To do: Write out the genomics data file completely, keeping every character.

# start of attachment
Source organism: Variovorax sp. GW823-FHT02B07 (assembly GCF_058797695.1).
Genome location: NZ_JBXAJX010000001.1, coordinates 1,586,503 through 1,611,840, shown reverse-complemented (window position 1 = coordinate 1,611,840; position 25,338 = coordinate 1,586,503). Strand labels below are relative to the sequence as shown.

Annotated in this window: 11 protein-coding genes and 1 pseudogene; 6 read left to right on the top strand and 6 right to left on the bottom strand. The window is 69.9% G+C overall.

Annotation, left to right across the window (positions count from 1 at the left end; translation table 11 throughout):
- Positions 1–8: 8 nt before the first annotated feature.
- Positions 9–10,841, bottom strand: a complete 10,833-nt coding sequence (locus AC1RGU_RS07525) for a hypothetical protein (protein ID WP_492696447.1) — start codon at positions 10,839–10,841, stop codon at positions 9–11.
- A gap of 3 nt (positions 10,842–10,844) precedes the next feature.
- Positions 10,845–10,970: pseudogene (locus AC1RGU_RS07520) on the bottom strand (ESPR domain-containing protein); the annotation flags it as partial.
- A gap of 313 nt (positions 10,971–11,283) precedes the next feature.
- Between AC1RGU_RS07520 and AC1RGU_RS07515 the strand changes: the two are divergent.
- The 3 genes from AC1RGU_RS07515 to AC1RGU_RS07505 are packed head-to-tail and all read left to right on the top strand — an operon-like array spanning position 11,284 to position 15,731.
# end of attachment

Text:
Source organism: Variovorax sp. GW823-FHT02B07 (assembly GCF_058797695.1).
Genome location: NZ_JBXAJX010000001.1, coordinates 1,586,503 through 1,611,840, shown reverse-complemented (window position 1 = coordinate 1,611,840; position 25,338 = coordinate 1,586,503). Strand labels below are relative to the sequence as shown.

Annotated in this window: 11 protein-coding genes and 1 pseudogene; 6 read left to right on the top strand and 6 right to left on the bottom strand. The window is 69.9% G+C overall.

Annotation, left to right across the window (positions count from 1 at the left end; translation table 11 throughout):
- Positions 1–8: 8 nt before the first annotated feature.
- Positions 9–10,841, bottom strand: a complete 10,833-nt coding sequence (locus AC1RGU_RS07525) for a hypothetical protein (protein ID WP_492696447.1) — start codon at positions 10,839–10,841, stop codon at positions 9–11.
- A gap of 3 nt (positions 10,842–10,844) precedes the next feature.
- Positions 10,845–10,970: pseudogene (locus AC1RGU_RS07520) on the bottom strand (ESPR domain-containing protein); the annotation flags it as partial.
- A gap of 313 nt (positions 10,971–11,283) precedes the next feature.
- Between AC1RGU_RS07520 and AC1RGU_RS07515 the strand changes: the two are divergent.
- The 3 genes from AC1RGU_RS07515 to AC1RGU_RS07505 are packed head-to-tail and all read left to right on the top strand — an operon-like array spanning position 11,284 to position 15,731.